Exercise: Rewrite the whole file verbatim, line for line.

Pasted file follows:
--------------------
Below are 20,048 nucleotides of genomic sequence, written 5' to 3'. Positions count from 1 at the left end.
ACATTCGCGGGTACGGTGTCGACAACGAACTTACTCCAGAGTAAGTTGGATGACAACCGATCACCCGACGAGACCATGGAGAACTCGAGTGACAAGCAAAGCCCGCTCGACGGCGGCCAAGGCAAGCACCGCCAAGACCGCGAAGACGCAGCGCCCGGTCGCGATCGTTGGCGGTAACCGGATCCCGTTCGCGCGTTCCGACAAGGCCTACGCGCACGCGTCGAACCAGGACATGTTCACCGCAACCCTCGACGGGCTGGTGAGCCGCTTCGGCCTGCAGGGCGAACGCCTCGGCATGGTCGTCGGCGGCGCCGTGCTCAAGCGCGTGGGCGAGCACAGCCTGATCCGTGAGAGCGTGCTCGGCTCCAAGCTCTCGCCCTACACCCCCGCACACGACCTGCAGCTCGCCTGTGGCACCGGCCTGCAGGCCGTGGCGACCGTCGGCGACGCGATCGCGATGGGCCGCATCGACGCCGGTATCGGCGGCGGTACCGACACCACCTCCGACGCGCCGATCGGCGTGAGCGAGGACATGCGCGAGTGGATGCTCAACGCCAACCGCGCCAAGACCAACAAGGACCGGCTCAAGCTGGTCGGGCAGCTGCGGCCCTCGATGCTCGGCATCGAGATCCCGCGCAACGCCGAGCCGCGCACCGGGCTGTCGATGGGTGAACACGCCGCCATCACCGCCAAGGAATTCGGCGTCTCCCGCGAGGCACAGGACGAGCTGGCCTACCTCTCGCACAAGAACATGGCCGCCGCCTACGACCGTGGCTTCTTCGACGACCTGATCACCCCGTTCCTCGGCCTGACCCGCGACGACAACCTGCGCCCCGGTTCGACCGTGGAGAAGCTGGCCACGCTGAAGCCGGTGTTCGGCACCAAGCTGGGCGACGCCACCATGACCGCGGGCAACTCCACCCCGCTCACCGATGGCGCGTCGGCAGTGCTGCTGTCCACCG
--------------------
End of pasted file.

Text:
Below are 20,048 nucleotides of genomic sequence, written 5' to 3'. Positions count from 1 at the left end.
ACATTCGCGGGTACGGTGTCGACAACGAACTTACTCCAGAGTAAGTTGGATGACAACCGATCACCCGACGAGACCATGGAGAACTCGAGTGACAAGCAAAGCCCGCTCGACGGCGGCCAAGGCAAGCACCGCCAAGACCGCGAAGACGCAGCGCCCGGTCGCGATCGTTGGCGGTAACCGGATCCCGTTCGCGCGTTCCGACAAGGCCTACGCGCACGCGTCGAACCAGGACATGTTCACCGCAACCCTCGACGGGCTGGTGAGCCGCTTCGGCCTGCAGGGCGAACGCCTCGGCATGGTCGTCGGCGGCGCCGTGCTCAAGCGCGTGGGCGAGCACAGCCTGATCCGTGAGAGCGTGCTCGGCTCCAAGCTCTCGCCCTACACCCCCGCACACGACCTGCAGCTCGCCTGTGGCACCGGCCTGCAGGCCGTGGCGACCGTCGGCGACGCGATCGCGATGGGCCGCATCGACGCCGGTATCGGCGGCGGTACCGACACCACCTCCGACGCGCCGATCGGCGTGAGCGAGGACATGCGCGAGTGGATGCTCAACGCCAACCGCGCCAAGACCAACAAGGACCGGCTCAAGCTGGTCGGGCAGCTGCGGCCCTCGATGCTCGGCATCGAGATCCCGCGCAACGCCGAGCCGCGCACCGGGCTGTCGATGGGTGAACACGCCGCCATCACCGCCAAGGAATTCGGCGTCTCCCGCGAGGCACAGGACGAGCTGGCCTACCTCTCGCACAAGAACATGGCCGCCGCCTACGACCGTGGCTTCTTCGACGACCTGATCACCCCGTTCCTCGGCCTGACCCGCGACGACAACCTGCGCCCCGGTTCGACCGTGGAGAAGCTGGCCACGCTGAAGCCGGTGTTCGGCACCAAGCTGGGCGACGCCACCATGACCGCGGGCAACTCCACCCCGCTCACCGATGGCGCGTCGGCAGTGCTGCTGTCCACCG